In the first quarter of the Rockets game against the Hawks, Paul Millsap was at the free-throw line. He was seemingly upset with a liquid substance on the ball. It turns out, Dwight had sprayed Stickum spray on his hands and gotten some on the ball.
Official Monty McCutchen grabbed the ball and issued a warning to each team, saying ‘Stickum is illegal in the NBA.’
In an attempt to cover up the scandal (?), J.B. Bickerstaff slid in front of the can, which was sitting on the scorer’s table where Dwight left it. McCutchen said he knew what Bickerstaff was hiding. Darn it, busted.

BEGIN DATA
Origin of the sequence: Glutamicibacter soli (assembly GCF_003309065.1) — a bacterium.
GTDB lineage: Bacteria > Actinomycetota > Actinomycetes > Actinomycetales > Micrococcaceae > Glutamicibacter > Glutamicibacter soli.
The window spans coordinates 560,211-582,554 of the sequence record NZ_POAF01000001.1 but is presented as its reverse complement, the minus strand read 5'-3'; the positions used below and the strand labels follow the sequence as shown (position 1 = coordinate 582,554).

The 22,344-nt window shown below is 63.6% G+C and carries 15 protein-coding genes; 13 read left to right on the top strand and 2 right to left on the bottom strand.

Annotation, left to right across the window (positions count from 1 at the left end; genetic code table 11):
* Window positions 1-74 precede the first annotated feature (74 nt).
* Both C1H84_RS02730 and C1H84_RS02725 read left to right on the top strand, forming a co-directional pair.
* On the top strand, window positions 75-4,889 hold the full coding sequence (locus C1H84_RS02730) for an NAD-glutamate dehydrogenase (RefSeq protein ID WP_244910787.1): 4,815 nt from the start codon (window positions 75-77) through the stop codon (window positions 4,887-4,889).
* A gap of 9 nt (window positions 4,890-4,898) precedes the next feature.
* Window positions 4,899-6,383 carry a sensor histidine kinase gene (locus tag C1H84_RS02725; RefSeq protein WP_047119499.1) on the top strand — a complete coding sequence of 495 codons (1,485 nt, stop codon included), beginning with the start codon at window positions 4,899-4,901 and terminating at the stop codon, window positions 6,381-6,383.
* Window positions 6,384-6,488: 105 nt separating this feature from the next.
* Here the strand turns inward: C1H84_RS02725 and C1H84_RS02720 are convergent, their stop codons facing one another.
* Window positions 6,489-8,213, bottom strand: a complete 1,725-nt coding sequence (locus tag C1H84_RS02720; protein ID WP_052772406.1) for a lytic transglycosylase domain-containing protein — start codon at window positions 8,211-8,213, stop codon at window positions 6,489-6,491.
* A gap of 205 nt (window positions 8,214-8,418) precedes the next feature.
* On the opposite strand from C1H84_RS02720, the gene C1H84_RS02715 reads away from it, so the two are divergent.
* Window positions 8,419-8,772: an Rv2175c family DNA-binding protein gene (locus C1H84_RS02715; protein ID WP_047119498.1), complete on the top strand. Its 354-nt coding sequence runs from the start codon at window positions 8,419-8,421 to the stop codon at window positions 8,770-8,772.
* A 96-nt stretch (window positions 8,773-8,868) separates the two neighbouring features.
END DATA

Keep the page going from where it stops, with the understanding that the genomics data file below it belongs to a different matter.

Why, Dwight, you ask? Well, good question. According to the nice people who review things on Amazon, Stickum is great for basketball.
On February 18, 2016, ED wrote:
"i spray it on a basketball to have a more tacky feel and it works great until it gets dirty or wears off during play. i think it would work ok provided it doesn't break any rules."
Well, ED, apparently, it does break the rules.
I'm told the NBA is reviewing the Dwight Howard/Stickum incident.— Chris Vivlamore (@CVivlamoreAJC) March 20, 2016